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Herkloadie

Got my Wings

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Well, it's a few days late, but better late than never right?

Got those shiny things put on Sep 22 upon completion of the Basic Loadmaster course at the Career Enlisted Aviator Center of Excellence, Lackland AFB. I'd be lying if I said I wasn't prouder than hell of those things. :) And yes, I graduated a day early in ABU's so I could chamber the next day (class grad date) and not screw up my training dates. Ended up having a week holding over at Lackland anyway. Who knew? :rolleyes:

Anyone on Facebook can add the "BLM - Basic Loadmaster" page and see pictures of many of the recent classes' graduations.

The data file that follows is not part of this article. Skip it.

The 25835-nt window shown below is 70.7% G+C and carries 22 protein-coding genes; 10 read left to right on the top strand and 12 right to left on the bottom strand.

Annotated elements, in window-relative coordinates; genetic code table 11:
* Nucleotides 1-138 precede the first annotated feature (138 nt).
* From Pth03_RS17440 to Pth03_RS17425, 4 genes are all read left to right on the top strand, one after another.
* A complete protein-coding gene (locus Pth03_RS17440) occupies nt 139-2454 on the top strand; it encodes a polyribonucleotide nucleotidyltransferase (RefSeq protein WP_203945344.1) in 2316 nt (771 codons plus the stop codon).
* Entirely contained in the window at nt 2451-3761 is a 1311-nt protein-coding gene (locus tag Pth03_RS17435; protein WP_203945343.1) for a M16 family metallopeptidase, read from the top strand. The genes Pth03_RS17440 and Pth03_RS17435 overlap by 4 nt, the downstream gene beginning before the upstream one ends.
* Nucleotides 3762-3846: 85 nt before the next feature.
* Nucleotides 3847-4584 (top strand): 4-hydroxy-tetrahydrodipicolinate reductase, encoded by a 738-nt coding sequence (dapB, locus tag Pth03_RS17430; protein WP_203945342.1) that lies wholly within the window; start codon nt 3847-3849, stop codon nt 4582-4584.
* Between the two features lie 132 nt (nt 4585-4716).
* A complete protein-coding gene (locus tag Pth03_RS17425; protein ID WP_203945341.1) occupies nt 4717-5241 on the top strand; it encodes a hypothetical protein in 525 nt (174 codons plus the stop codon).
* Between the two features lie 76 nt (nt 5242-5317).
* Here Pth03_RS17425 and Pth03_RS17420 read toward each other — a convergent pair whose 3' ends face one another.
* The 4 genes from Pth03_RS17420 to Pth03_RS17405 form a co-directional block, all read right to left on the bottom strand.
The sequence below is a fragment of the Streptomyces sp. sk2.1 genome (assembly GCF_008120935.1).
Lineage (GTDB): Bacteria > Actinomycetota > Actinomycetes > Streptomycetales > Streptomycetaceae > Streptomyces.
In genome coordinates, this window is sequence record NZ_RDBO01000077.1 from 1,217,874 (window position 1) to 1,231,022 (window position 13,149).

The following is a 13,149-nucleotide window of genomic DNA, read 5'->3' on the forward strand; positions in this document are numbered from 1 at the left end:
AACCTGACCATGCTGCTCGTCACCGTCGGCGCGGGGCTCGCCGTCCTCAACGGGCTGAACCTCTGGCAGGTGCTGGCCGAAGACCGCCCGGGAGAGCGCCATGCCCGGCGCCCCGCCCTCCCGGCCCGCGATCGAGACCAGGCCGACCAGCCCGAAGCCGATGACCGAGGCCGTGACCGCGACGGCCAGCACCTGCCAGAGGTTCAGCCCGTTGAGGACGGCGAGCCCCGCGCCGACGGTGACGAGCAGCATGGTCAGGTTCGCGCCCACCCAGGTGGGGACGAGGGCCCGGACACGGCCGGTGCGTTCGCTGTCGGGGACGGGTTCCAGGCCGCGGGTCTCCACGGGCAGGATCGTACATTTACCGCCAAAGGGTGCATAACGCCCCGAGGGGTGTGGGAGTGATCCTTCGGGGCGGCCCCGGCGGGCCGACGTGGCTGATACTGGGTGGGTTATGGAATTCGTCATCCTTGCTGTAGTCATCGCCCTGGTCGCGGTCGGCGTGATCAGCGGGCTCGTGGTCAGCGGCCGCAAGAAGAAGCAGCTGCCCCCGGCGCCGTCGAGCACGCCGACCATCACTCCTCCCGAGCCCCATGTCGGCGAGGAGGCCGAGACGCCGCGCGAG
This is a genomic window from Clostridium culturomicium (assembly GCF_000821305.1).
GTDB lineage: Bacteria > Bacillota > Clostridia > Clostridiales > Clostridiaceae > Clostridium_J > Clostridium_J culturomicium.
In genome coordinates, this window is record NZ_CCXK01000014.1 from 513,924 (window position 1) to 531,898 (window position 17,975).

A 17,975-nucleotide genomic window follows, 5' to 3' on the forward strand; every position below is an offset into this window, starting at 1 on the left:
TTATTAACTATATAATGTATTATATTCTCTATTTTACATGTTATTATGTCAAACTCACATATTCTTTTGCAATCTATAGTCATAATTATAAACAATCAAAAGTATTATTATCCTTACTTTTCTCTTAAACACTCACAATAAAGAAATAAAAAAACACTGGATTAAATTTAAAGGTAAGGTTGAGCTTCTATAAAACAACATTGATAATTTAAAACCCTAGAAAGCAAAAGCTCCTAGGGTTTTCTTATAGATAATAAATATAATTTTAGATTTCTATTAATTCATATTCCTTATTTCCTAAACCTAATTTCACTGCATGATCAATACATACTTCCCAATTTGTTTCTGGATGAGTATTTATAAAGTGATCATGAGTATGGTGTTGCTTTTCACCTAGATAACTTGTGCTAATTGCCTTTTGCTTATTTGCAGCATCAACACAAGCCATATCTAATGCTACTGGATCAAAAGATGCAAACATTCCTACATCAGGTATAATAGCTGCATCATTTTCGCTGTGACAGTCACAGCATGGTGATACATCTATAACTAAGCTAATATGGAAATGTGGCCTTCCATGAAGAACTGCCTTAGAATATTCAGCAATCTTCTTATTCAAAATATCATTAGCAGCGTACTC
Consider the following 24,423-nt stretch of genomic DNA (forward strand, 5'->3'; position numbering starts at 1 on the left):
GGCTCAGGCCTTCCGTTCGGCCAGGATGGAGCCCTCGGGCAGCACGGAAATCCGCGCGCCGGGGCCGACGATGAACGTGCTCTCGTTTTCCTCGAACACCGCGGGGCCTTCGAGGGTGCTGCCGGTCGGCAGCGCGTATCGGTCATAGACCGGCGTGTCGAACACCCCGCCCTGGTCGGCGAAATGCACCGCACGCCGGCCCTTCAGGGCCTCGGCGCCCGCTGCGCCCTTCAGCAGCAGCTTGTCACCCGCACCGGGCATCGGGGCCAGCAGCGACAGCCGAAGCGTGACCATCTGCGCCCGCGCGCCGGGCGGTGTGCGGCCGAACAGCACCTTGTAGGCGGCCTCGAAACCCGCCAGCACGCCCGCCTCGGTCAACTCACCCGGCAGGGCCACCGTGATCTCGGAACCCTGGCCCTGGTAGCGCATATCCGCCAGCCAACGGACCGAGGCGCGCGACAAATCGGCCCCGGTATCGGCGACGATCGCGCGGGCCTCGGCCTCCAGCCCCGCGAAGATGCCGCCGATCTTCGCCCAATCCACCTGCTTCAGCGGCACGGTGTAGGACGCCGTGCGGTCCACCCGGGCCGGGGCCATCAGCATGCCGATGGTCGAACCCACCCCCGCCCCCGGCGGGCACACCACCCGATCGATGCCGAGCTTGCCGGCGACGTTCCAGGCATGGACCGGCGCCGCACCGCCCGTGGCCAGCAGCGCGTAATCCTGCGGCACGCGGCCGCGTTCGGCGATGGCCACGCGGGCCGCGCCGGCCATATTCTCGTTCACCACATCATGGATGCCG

Here's a couple of mine. Let's just say Momma made sure they stuck! :D

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Congrats , I've seen you a few times in the halls there at the 344th . Get IQT done and make them permanent. Got a weeks left myself then on to the Rock.

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Congratulations!

Don't worry, if mom didn't get 'em them pinned in the right place, there will be plenty of volunteers to ensure you have "alignment marks" after they "pin" them on for you. (Can they still do that?)

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Congrats, but you know it's still along way to go, to get the star and awile longer to get the toilet seat. If I remember